Luningning sweet revenge—6
The police came and the ambulance. All efforts failed. The body was hauled off to the mortuary. Nobody felt that any more than a perfunctory inquest was needed. The undertaker was called to testify and old Doc Manners. Yes, it was decided that the car fell off the jack and crushed the poor fellow. “Yes,” Doc told the jury. If only someone had been there to help, the poor man would almost surely have been saved. It’s a pity no one was there.”
Luningning cried tears of relief at the funeral. She and Mama were in the back row alone. Politicians didn’t sit in church next to maids, in those days. Mama cried tears of sorrow for that poor nice man who, out of the kindness of his generous heart had given her a raise of five hundred pesos a week, paying her almost as much as a others would be paid for the same work.
Mrs.Calderon had seen Luningning’s expression after the funeral services. With a shock, she suddenly realized the reason for her late husband’s “generosity” to their maid. Luningning saw the look of comprehension on the widow’s face. She averted her gaze and hoped Mama wouldn’t be punished.
As they were leaving the church, Mrs.Calderon came up to Luningning and Mama and said, “Luningning, if it would be all right with your mother, I would like to have you help me at the church tomorrow. Mama looked at Luningning and nodded her head and said, “If Luningning feels up to it, it’s fine with me, ma’am. It be okay with me if it okay with her.
Luningning nodded her head and said, “Yes ma’am.”
Mrs.Calderon smiled briefly and left, taking her dry eyed son in tow. Luningning and Mama walked slowly home. “Honey, if you don’t want to help Misses Calderon, she’ll understand.”
“That’s okay, Mama. Misses Calderon is a nice lady, I don’t mind.” Mama smiled tenderly at her daughter and they walked on in silence.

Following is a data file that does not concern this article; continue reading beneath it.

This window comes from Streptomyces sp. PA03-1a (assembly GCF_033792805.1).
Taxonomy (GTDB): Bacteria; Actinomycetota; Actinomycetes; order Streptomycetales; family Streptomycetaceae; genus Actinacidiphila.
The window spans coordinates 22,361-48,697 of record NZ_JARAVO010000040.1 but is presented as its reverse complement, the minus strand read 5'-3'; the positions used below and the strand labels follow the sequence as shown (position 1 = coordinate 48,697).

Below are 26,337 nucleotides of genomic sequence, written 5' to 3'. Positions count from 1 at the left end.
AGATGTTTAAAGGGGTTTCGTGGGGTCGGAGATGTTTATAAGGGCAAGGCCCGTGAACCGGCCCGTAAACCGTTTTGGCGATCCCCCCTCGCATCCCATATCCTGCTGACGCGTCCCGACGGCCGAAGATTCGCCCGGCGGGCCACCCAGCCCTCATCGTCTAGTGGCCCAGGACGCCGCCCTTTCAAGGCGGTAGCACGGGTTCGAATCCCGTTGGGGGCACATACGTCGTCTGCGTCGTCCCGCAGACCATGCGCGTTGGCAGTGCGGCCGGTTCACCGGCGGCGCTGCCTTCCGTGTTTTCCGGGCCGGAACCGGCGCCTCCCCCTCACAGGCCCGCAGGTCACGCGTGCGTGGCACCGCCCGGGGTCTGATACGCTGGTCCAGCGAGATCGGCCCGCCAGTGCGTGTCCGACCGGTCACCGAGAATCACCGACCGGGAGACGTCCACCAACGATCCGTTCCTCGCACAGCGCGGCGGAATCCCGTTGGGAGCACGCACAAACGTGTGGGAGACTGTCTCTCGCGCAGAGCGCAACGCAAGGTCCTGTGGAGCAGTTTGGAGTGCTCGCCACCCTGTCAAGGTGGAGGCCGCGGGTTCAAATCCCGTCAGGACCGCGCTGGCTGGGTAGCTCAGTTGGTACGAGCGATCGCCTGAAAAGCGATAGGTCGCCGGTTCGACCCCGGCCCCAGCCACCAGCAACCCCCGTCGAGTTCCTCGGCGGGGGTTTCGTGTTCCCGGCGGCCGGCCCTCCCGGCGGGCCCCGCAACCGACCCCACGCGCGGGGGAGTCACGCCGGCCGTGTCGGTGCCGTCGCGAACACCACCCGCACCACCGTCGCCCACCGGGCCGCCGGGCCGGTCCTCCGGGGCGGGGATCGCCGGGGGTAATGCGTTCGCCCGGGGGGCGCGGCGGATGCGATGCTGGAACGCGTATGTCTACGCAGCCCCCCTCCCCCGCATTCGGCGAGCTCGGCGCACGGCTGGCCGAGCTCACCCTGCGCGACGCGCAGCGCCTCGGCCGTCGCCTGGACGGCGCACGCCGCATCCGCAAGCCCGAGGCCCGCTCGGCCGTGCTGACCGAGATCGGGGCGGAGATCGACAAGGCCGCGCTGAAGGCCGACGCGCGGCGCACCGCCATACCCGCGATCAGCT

The next day, a Wednesday, Misses Calderon picked Ruby up after school in almost the same spot her dead husband had. As Luningning climbed into the car, Misses Calderon fumbled in her purse and withdrew one thousand pesos. She handed them to an uncomprehending Luningning. “Here, take these,” she told the young girl. “I didn’t really need any help, but I needed to talk with you. Go ahead and take the money. It proves you ‘helped’ me.
Luningning accepted the money and waited quietly for what she was very certain was coming next. She said nothing, just stared ahead and waited.
“Oh dear, this is so hard to do!” She paused a moment and then plunged right in to the subject. “Perhaps you noticed that I didn’t seem too grief stricken at my husband’s death.”
Luningning nodded and waited for her to get to the point, even though she knew what the “point” really was.
“Oh, Luningning, was there a ‘special reason’ my husband gave your mother five hundred a week more in wages?”
Luningning nodded once, keeping her eyes to the front, her young body tense.
“Softly, in a hesitant voice, she asked, “Were you the reason for the raise in pay?” She cupped one fist in another and began to chew on her knuckle, her eyes showing her anxiety over what she already knew the answer to be.
“Ma’am, I didn’t want to do it! But he say he fire my mama if I don’t let him do what he want. Please, ma’am, don’t make my mama lose her job over this! Please!”
Misses Calderon patted the young girl on the shoulder and told her, “You just hush that sort of talk. Your mother’s job is safe for as long as she wishes it. Let’s hear no more of that. Now that he is gone, I’m going to need her more than ever.”
She took a deep breath and continued, “My husband was a pig, a filthy pig! The only reason I didn’t leave him was that there was no way I could take care of my son Claudio, if I left him. I have an idea what he wanted of you.” She looked at Luningning who nodded once and looked straight ahead again.
“Tell me, were you there when the car fell off the jack?” Luningning nodded once, still not looking at her. “Er, uh,
Luningning, did you …?” Her voice trailed off.
“Oh no ma’am! I wouldn’t do nothin like that! But I did see it happen and I just stood there and told him how much I hated him and that I was glad he was going’ to die! But I never would of…” She shook her head. It’s just that I didn’t hurry to tell nobody. That’s all.” She folded her hands in her lap and looked down at them.
“Thank you, Luningning,” She told the young girl, “Thank you. I better take you home now.”
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